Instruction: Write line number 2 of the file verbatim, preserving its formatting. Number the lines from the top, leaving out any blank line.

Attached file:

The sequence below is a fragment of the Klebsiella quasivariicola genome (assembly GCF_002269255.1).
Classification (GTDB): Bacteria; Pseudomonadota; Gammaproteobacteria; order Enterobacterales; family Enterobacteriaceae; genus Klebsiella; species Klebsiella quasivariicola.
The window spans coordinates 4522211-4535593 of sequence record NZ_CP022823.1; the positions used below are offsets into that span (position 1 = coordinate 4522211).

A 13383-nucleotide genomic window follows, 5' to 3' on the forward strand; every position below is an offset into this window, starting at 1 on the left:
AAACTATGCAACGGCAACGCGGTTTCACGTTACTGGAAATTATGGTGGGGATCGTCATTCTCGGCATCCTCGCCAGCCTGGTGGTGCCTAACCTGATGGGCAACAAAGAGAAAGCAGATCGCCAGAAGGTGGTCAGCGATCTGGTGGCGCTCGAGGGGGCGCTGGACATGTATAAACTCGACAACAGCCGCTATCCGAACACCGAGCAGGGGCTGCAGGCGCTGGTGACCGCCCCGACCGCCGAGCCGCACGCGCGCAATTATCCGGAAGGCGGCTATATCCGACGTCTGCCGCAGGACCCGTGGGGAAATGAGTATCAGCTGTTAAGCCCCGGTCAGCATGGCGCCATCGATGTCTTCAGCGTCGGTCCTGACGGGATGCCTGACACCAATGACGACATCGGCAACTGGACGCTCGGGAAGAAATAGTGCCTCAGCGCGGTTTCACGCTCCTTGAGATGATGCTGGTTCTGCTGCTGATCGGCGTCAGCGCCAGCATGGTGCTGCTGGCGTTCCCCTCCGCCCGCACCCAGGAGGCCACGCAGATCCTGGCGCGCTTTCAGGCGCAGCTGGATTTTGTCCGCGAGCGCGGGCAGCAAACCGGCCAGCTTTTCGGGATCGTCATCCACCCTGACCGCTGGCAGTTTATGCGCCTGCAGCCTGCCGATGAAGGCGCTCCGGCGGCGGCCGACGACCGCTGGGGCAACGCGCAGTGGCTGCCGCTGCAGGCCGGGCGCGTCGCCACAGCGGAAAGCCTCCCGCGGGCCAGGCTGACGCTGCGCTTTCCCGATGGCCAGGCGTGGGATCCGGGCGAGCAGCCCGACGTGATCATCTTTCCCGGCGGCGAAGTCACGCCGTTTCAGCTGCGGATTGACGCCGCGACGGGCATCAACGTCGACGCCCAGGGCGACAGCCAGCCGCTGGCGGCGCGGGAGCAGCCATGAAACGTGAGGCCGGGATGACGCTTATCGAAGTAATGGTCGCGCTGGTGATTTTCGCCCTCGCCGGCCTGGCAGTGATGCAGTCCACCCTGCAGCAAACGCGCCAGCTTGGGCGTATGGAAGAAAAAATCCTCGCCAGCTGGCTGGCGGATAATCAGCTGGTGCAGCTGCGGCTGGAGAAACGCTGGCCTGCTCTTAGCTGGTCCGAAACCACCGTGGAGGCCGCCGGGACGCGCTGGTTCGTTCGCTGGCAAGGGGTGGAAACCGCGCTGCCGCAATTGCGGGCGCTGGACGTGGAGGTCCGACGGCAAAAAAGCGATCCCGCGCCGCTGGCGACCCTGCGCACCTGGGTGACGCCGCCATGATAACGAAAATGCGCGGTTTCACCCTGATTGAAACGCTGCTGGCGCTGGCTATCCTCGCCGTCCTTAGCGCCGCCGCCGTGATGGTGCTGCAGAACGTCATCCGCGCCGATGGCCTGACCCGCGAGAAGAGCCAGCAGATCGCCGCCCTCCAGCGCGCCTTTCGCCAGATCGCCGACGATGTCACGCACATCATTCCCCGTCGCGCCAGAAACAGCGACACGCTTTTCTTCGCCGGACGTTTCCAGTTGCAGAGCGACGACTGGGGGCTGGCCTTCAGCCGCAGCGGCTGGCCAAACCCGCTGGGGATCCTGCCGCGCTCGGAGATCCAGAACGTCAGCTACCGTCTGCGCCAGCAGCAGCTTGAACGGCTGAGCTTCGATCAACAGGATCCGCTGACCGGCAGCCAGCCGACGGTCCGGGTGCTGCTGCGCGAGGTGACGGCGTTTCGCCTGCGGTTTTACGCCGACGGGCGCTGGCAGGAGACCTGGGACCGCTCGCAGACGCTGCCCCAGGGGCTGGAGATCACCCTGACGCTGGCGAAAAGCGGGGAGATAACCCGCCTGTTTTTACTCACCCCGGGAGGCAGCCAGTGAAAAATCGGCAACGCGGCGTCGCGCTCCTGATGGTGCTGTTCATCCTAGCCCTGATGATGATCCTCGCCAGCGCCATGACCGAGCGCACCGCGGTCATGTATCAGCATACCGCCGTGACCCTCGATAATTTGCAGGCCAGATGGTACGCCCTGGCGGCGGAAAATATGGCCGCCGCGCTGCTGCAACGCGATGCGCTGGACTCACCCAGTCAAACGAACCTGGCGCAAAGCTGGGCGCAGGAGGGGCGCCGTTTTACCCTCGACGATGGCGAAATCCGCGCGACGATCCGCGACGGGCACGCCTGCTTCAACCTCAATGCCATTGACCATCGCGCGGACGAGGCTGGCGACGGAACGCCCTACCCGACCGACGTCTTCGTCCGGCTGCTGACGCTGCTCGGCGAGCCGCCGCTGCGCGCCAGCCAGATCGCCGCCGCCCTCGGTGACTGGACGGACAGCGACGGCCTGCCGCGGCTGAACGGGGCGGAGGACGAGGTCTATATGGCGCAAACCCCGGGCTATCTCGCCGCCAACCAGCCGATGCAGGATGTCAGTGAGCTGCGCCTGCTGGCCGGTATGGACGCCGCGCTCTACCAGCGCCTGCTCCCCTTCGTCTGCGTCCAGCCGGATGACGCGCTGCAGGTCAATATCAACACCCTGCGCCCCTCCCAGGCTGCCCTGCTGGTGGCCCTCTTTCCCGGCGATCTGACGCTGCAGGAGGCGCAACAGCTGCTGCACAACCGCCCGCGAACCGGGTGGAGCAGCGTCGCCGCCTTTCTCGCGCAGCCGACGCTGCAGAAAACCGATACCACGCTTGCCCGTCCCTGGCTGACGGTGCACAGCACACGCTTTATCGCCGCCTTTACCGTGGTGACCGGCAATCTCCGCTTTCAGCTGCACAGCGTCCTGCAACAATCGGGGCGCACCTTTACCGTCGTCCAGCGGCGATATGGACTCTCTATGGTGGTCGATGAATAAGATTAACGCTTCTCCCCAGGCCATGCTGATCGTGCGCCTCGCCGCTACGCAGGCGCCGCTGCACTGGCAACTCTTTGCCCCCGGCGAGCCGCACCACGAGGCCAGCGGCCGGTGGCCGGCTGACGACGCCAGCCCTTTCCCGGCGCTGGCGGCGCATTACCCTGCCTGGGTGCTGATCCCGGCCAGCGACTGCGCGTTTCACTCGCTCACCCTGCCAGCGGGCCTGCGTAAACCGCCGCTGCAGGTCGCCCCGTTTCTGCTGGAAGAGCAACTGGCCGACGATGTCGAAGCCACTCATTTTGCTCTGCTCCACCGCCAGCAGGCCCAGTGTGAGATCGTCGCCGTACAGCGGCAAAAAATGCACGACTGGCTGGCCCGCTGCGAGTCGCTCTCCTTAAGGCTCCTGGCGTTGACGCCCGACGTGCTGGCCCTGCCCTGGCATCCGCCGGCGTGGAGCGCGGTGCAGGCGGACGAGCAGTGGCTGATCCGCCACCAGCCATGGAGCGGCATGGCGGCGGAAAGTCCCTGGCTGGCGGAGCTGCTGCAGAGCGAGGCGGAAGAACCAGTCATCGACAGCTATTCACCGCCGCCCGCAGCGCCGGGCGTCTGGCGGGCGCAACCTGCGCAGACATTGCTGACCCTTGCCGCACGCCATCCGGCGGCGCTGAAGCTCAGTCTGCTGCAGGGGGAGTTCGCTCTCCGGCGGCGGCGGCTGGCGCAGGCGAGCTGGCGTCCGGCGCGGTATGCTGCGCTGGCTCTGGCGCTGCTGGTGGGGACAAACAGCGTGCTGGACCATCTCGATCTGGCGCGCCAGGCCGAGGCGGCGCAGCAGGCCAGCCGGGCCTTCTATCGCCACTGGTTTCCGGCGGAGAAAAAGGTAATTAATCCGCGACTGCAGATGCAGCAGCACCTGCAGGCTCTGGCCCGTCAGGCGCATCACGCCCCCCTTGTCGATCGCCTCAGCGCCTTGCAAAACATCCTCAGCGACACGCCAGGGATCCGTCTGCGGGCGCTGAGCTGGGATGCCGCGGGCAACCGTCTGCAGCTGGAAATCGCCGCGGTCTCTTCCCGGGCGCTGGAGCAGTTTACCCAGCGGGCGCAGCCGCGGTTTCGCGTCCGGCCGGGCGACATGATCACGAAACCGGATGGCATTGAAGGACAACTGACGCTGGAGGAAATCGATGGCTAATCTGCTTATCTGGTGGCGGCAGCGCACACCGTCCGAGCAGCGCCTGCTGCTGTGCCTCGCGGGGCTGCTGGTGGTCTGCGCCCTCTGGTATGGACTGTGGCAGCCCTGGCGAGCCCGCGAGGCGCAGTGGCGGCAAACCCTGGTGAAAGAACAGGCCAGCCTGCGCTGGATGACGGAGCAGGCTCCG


Classification (GTDB): Bacteria; Pseudomonadota; Gammaproteobacteria; order Enterobacterales; family Enterobacteriaceae; genus Klebsiella; species Klebsiella quasivariicola.